I also realized that if God is real (and I think God is) – then God is way more complex than I ever imagined. God is more big picture than I am – and can see what needs to happen…I can only see what is best for me (limited to self). So – life is going to really suck sometimes and that’s part of living in this reality.

  17. Jason. I both agree and disagree. It can’t be a conversation when God is talking back. That just gets to the definition and semantics of what a conversation is. God doesn’t seem to be talking.

    But that doesn’t mean that he doesn’t communicate. I maintain that your “laying it all on the line” is more about you doing something that you needed to do than it is about God doing something for you. God set it up that way. Meditation and prayer and laying it on the line to him and others is something that we humans need. When we live in any other way we live cheaply and falsely. And sure, I believe God hears you and us and interacts with us in the ways you describe, mainly sensing and presence, and in ways that we probably have no concept or knowledge of.

  18. “It can’t be a conversation when God is[n’t] talking back.”

    Yeah, I’ve had that thought many times. I know people who have heard God speak to them in words — and even for them it was an isolated experience. That hasn’t happened to me. There have been a few occasions when I had a feeling so powerful and so specific that, even though there were no words, I had no doubt what God was saying to me. But that hasn’t happened for many years. I do identify with societyvs: “I always get the sense I am heard.” Still, sometimes I wish I weren’t doing all the talking.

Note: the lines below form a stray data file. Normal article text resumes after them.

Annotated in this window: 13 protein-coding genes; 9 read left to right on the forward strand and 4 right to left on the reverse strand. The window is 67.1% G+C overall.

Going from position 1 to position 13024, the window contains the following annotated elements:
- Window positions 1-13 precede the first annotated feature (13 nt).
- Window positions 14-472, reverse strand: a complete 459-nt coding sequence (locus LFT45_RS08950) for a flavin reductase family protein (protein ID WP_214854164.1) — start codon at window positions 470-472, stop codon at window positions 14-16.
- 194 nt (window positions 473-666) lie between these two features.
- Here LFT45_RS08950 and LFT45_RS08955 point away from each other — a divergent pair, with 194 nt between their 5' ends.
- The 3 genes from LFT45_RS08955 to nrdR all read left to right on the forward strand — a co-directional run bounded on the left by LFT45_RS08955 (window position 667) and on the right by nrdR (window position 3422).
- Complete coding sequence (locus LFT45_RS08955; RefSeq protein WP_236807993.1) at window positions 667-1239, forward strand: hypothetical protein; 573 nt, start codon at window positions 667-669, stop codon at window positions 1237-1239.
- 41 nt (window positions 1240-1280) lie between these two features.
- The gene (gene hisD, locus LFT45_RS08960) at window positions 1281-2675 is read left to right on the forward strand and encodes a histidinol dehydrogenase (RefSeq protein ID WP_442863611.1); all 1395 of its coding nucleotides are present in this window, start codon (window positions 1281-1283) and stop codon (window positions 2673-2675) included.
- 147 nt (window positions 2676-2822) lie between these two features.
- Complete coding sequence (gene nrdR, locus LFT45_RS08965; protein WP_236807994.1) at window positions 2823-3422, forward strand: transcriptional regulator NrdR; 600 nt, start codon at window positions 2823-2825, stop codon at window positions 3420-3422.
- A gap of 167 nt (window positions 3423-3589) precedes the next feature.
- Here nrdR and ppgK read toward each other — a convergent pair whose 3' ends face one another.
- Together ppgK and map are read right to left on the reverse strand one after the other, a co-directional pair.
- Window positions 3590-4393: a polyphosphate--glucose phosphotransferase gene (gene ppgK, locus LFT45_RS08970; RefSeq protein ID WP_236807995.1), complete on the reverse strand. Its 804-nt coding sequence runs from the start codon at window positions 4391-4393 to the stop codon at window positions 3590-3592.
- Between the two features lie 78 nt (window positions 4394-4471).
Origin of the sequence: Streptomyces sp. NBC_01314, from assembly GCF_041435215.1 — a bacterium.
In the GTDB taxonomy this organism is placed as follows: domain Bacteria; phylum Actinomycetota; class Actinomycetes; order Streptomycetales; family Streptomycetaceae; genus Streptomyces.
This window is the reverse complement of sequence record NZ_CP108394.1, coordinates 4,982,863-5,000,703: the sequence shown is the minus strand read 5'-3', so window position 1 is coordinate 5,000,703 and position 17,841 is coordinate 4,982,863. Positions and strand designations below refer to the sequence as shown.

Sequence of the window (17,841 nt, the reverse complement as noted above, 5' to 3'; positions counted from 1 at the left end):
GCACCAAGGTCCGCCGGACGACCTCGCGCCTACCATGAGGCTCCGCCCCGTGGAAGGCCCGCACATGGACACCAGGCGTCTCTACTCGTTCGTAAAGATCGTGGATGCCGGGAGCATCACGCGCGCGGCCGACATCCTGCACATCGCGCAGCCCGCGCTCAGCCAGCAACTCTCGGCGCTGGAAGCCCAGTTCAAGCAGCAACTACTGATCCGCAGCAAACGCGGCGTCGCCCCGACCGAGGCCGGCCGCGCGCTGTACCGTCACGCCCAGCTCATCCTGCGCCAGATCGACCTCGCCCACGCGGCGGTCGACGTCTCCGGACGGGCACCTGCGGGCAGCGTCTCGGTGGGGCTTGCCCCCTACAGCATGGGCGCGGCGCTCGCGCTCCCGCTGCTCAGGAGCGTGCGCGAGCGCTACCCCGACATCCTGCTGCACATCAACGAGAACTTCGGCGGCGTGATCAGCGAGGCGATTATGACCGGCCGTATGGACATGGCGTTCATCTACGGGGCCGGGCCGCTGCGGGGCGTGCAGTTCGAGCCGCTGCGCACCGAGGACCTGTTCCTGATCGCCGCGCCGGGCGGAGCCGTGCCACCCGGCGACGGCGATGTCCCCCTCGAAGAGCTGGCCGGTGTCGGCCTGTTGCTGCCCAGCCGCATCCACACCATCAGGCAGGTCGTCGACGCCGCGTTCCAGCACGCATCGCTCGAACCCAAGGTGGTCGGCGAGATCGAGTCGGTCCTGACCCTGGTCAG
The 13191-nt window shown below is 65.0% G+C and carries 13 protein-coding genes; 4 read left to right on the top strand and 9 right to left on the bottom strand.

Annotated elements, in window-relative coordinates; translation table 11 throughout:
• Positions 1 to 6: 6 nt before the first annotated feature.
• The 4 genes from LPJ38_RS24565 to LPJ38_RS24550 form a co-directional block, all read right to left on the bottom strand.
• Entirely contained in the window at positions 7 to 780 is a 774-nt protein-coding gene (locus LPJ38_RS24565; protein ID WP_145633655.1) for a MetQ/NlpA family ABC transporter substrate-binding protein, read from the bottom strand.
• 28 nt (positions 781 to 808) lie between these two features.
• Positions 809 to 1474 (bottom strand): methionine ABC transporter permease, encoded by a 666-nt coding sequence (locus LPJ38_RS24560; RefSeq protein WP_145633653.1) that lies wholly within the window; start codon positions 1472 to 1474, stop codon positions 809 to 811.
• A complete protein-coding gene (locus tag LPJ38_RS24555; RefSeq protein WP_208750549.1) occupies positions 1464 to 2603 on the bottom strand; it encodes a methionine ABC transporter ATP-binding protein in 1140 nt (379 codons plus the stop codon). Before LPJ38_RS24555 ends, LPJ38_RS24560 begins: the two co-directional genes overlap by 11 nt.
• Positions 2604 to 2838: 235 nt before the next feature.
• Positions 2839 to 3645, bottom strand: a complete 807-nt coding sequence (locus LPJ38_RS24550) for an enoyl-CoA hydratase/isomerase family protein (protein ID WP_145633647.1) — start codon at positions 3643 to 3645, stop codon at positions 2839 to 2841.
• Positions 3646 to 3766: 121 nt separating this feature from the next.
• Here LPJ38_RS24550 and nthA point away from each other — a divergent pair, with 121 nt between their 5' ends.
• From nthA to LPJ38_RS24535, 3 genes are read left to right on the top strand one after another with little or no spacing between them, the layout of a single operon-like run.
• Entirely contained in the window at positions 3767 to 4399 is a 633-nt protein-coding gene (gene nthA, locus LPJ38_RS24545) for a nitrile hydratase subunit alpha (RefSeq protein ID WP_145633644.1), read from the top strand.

But it is helpful sometimes just to talk to God, even when He doesn’t say anything. I can say things to Him that I wouldn’t say to anyone else. After all, He already knows everything, so why try to hide anything? And sometimes I find that I can answer my own questions once I say them out loud, so I don’t really need a response.

  19. I know people who have heard God speak to them in words — and even for them it was an isolated experience.(2reasons)

    Yeah my brother had this happen too. Unfortunately it was after smoking an ounce of Hash. :(

  20. freestyleroadtrip

    John….(karmen, here), You just made me laugh out loud!